Robots are making their way onto factory floors, but many activities still require human capabilities, notably tasks that require high dexterity and flexibility, and an ability to improvise. This is where augmented reality (AR) comes in; it is well suited for training, collaboration and decision-making. It can help with staff training, providing provide a way to annotate real-time images of manufacturing processes with work instructions. AR guides can also ensure critical information is delivered on time, when one-off product configurations are required, and processes change.


The benefits of blockchain – principally immutability, traceability, and disintermediation – are just as compelling in manufacturing supply chain, as they are in other sectors. It provides a rapid and efficient way to record and store data. The challenge remains its implementation. Manufacturing goods are wildly varied, their data tends to be unstructured; imposing order in a distributed ledger is no mean feat.


As sexy as it gets, when it comes to new factory tech; digital twins are actually glorified CAD programmes, which provide near-real-time digital imagery of physical objects and processes, and can be used to inform operations. They can provide a complete digital footprint, from first concept to final delivery, accelerating time-to-market, performance, and quality. Innovative vendors in digital twins and simulation software include PTC, SAP, Siemens, and ANSYS, reckons ABI.


The rise of edge computing spells the end of cloud computing, at least in its current form. That was. But there is work to be done to understand its implications and specifications. Defining where the edge of the network should be is a good start. The Industrial Internet Consortium, which has a number of work streams dedicated to the cause, makes clear the edge is a logical layer, rather than a specific physical divide. Its precise location is defined by the use case, along a “continuum of fundamental capabilities”, it says.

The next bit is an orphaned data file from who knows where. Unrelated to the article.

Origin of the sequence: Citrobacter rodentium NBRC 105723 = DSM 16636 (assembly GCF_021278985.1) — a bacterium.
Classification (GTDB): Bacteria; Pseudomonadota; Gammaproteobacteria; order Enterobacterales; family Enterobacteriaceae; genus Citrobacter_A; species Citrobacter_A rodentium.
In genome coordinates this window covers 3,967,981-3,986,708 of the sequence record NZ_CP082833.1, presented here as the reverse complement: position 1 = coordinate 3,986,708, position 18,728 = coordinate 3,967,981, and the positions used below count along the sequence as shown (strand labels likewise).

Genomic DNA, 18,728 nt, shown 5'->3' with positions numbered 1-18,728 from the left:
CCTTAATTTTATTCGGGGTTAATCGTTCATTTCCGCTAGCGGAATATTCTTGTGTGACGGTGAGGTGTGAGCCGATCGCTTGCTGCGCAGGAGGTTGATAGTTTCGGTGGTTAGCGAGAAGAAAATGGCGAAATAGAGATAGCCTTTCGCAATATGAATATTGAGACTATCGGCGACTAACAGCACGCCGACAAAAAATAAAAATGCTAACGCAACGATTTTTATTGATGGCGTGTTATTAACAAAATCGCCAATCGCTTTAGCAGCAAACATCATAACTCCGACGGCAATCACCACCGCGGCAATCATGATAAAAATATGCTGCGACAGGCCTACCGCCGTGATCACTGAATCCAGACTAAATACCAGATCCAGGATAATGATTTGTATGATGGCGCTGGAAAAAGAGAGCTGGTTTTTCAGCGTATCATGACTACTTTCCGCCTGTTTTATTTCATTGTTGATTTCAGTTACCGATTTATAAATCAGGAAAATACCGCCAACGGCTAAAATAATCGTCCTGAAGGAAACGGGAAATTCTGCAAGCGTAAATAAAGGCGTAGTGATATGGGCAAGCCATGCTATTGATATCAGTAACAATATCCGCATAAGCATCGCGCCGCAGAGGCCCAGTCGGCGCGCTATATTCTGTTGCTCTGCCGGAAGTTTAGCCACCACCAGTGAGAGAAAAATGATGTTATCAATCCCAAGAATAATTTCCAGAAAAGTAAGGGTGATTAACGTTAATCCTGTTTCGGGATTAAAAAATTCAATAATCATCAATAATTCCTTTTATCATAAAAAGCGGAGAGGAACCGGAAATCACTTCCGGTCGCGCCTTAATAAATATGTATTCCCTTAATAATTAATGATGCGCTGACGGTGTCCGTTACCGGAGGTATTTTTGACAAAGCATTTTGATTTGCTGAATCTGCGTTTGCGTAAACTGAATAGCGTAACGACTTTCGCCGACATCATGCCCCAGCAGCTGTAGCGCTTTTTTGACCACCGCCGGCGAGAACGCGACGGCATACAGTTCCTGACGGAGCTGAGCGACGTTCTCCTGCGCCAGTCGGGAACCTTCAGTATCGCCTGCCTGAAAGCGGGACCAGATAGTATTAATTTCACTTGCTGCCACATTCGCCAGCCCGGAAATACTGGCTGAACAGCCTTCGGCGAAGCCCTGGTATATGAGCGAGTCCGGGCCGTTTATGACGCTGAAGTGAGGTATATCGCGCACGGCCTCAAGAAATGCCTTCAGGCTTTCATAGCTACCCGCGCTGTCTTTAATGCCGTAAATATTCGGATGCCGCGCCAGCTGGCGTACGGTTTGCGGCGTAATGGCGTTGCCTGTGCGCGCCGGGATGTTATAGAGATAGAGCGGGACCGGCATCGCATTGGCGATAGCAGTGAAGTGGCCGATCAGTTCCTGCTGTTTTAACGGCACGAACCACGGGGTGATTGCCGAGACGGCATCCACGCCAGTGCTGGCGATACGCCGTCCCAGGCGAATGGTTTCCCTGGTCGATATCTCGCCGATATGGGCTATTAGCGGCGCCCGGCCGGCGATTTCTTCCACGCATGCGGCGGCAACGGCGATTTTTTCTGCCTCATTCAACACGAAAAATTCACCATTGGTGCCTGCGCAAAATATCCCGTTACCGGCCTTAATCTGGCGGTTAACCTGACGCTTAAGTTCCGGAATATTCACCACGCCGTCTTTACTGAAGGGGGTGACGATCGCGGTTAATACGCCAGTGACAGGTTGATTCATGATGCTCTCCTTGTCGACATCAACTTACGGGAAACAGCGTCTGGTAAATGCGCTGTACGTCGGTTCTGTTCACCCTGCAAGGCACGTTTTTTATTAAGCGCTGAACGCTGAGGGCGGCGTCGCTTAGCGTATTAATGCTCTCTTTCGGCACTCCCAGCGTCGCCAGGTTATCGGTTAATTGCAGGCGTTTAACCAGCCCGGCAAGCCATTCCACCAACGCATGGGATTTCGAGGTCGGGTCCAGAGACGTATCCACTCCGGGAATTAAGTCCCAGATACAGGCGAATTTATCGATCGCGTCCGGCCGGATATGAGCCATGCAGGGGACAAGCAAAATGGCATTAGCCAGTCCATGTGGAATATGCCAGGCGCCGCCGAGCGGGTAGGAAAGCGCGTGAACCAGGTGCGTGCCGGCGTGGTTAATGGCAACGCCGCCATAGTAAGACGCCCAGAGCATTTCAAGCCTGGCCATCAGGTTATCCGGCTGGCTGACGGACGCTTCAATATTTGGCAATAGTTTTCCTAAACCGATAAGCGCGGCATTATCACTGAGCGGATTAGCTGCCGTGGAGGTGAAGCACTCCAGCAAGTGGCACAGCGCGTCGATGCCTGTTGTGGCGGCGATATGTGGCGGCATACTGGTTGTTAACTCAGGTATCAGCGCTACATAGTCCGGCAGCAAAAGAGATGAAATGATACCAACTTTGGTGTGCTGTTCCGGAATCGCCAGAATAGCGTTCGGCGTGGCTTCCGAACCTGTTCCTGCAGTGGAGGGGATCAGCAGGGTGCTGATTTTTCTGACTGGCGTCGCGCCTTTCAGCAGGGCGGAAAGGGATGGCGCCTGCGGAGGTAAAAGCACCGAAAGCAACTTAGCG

Industrial IoT (IIoT) platforms must support many of these other technologies to better integrate them with the enterprise and each other, says ABI. “Those that can connect and support equipment from multiple manufacturers, such as PTC Thingworx and Telit deviceWISE, will last,” it says. In a parallel report, analyst house Gartner puts the leading IIoT platforms through their paces, and comes up with the best. PTC, Hitachi and SAP top the chart, it reckons, ahead of IBM, Software AG and Accenture. But the analyst house warn also that major challenges remain for IoT providers in the industrial space, including with market fragmentation and inconsistency.


The above technologies have already started to converge, and robotics provide a physical representation of this convergence. “Robotics use AI and computer vision and connect to IIoT platforms where they have digital twins,” notes ABI. This connectivity and AI will increase in importance as more cobots join the assembly line and work alongside humans. The robotics vendors that can integrate the most deeply with other transformative technologies have the biggest opportunity. ABI singles out ABB, KUKA, FANUC, Universal Robots, Rethink Robotics and Yaskawa as companies that can.